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Launched TUESDAY April 21, 2020 on www.zReportage.com Story #733: The fallout from the COVID-19 pandemic is proving to be one of the worst economic recessions in American history, and the federal government has rightly taken preliminary steps to mitigate the harm for working-class Americans, and some economic relief is on the horizon for the average American. Unfortunately, there has been relatively little done to provide relief to a critical yet often overlooked segment of the American labor force: undocumented immigrants. There are multiple estimates of the undocumented population, a recent estimate from ACS American Community Survey puts it at 10.6 million. To put this figure into perspective, the undocumented working population is roughly the same size as the combined total working populations in Alabama, Kentucky, Louisiana, and Mississippi, or 4.6 percent of the entire American working population. Undocumented immigrants live in every state, and 22 states have undocumented populations of more than 100,000. California is home to more than 2 million undocumented immigrants, making up nearly 1 in 10 workers in the state. Many are taxpayers. In 2014 undocumented immigrants in California paid about $3.2 billion in state and local taxes. California Governor Newsom announced a statewide public-private partnership will provide financial support to undocumented immigrants impacted by COVID-19. California will provide $75 million in disaster relief assistance and philanthropic partners have committed to raising an additional $50 million. Across the U.S., immigrant's rights groups, labor organizations and some lawmakers are calling on national officials to provide relief for undocumented workers ineligible for food and other safety net benefits and left out of the federal government's coronavirus stimulus checks, with a particular focus on those workers who filed taxes with ITINs. Mixed-status families are projected to be disproportionately negatively affected by this crisis, and their economic well-being is essential to the overall economic well-being of the United States.
© Robert Gallagher/ZUMA Wire
A team of immigrant farmworkers clean the remains of a harvested cauliflower field near Coachella.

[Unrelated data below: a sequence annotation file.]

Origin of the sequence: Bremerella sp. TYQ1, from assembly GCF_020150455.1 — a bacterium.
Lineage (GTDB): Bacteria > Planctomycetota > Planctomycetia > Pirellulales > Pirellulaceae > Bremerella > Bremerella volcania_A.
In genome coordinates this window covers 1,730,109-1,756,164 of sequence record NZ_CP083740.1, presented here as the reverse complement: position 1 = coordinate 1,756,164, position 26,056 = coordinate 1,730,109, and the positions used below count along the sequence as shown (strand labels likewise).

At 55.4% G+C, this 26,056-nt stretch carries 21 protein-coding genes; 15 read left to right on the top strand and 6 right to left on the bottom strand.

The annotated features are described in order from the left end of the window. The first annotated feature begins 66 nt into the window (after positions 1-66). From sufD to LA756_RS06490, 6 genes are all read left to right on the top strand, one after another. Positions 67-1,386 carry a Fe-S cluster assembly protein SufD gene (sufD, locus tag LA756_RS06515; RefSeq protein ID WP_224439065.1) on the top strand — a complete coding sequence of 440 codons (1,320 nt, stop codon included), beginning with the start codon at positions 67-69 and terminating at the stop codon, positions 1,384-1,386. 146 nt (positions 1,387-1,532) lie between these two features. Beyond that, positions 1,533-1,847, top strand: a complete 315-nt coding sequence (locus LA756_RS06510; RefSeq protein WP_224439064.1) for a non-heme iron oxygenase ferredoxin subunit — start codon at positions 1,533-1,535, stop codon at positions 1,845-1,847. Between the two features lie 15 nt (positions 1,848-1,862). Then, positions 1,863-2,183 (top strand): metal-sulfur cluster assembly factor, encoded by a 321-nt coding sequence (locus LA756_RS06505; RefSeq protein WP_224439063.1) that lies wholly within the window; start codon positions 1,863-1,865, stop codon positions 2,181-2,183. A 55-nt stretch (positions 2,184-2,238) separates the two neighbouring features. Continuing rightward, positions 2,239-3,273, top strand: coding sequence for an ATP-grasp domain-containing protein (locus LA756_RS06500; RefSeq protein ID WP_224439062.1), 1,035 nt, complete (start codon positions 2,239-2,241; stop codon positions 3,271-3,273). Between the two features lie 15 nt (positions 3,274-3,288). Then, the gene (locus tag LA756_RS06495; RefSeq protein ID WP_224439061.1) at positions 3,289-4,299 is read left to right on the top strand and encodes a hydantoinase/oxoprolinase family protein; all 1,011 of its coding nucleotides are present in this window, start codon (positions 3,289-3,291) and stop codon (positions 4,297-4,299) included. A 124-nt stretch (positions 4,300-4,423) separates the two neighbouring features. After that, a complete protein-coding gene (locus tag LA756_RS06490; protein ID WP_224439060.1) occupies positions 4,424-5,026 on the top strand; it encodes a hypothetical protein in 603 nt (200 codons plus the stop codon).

© Robert Gallagher/ZUMA Wire
As dawn breaks over Huron, the workday begins. Twice each year, when lettuce is harvested in the area, the population doubles and Huron becomes a Grand Central terminal for the migrant workforce. Laborers gather in the main street where buses line up to take them to the fields. Some are on contract, but many just hope for a shift each day.
© Robert Gallagher/ZUMA Wire
As dawn breaks over Huron, the workday begins. Twice each year, when lettuce is harvested in the area, the population doubles and Huron becomes a Grand Central terminal for the migrant workforce. Laborers gather in the main street where buses line up to take them to the fields. Some are on contract, but many just hope for a shift each day. Gang members know that workers without bank accounts carry large amounts of cash, and robberies are common.
© Robert Gallagher/ZUMA Wire
As dawn breaks over Huron, the workday begins. At 5 am, buses come to take the workers to the fields. Many are undocumented, and so are fearful of revealing their identities.Twice each year, when lettuce is harvested in the area, the population doubles and Huron becomes a Grand Central terminal for the migrant workforce. Laborers gather in the main street where buses line up to take them to the fields. Some are on contract, but many just hope for a shift each day. Gang members know that workers without bank accounts carry large amounts of cash, and robberies are common. It was once described as 'knife-fight city,' due to the evening activities of some migrants who descend on the city. Huron, the 'Heart of the Valley,' is a city of 5,900 in western Fresno county with six bars, five gangs and a famous drug alley.